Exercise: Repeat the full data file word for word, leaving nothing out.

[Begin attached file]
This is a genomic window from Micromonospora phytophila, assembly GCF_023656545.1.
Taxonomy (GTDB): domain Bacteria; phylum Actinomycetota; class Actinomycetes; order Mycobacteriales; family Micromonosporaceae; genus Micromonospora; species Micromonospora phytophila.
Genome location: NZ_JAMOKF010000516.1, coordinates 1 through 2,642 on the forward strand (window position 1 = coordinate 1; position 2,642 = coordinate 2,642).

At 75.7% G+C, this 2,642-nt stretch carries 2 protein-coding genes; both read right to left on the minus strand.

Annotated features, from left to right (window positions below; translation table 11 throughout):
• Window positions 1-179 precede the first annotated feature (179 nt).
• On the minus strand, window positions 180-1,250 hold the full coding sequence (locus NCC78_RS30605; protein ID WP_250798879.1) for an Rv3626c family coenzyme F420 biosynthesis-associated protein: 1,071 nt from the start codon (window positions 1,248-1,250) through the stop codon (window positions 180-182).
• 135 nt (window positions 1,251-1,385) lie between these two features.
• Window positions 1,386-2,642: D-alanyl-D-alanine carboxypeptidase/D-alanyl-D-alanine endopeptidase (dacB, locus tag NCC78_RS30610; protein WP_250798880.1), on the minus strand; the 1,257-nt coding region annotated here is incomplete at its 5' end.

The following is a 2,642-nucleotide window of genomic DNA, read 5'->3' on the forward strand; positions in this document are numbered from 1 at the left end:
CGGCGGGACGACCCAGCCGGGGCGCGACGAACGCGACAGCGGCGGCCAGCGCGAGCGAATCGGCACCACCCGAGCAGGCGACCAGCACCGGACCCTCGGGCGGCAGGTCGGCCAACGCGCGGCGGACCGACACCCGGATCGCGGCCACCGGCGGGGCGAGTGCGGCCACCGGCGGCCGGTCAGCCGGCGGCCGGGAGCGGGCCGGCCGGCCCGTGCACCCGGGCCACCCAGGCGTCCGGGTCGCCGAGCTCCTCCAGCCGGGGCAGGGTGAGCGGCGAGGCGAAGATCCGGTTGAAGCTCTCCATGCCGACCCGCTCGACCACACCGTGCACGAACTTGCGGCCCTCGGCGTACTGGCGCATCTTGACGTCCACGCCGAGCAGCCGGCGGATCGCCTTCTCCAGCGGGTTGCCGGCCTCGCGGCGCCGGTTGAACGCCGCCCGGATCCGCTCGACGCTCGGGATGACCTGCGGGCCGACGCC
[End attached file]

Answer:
This is a genomic window from Micromonospora phytophila, assembly GCF_023656545.1.
Taxonomy (GTDB): domain Bacteria; phylum Actinomycetota; class Actinomycetes; order Mycobacteriales; family Micromonosporaceae; genus Micromonospora; species Micromonospora phytophila.
Genome location: NZ_JAMOKF010000516.1, coordinates 1 through 2,642 on the forward strand (window position 1 = coordinate 1; position 2,642 = coordinate 2,642).

At 75.7% G+C, this 2,642-nt stretch carries 2 protein-coding genes; both read right to left on the minus strand.

Annotated features, from left to right (window positions below; translation table 11 throughout):
• Window positions 1-179 precede the first annotated feature (179 nt).
• On the minus strand, window positions 180-1,250 hold the full coding sequence (locus NCC78_RS30605; protein ID WP_250798879.1) for an Rv3626c family coenzyme F420 biosynthesis-associated protein: 1,071 nt from the start codon (window positions 1,248-1,250) through the stop codon (window positions 180-182).
• 135 nt (window positions 1,251-1,385) lie between these two features.
• Window positions 1,386-2,642: D-alanyl-D-alanine carboxypeptidase/D-alanyl-D-alanine endopeptidase (dacB, locus tag NCC78_RS30610; protein WP_250798880.1), on the minus strand; the 1,257-nt coding region annotated here is incomplete at its 5' end.

The following is a 2,642-nucleotide window of genomic DNA, read 5'->3' on the forward strand; positions in this document are numbered from 1 at the left end:
CGGCGGGACGACCCAGCCGGGGCGCGACGAACGCGACAGCGGCGGCCAGCGCGAGCGAATCGGCACCACCCGAGCAGGCGACCAGCACCGGACCCTCGGGCGGCAGGTCGGCCAACGCGCGGCGGACCGACACCCGGATCGCGGCCACCGGCGGGGCGAGTGCGGCCACCGGCGGCCGGTCAGCCGGCGGCCGGGAGCGGGCCGGCCGGCCCGTGCACCCGGGCCACCCAGGCGTCCGGGTCGCCGAGCTCCTCCAGCCGGGGCAGGGTGAGCGGCGAGGCGAAGATCCGGTTGAAGCTCTCCATGCCGACCCGCTCGACCACACCGTGCACGAACTTGCGGCCCTCGGCGTACTGGCGCATCTTGACGTCCACGCCGAGCAGCCGGCGGATCGCCTTCTCCAGCGGGTTGCCGGCCTCGCGGCGCCGGTTGAACGCCGCCCGGATCCGCTCGACGCTCGGGATGACCTGCGGGCCGACGCC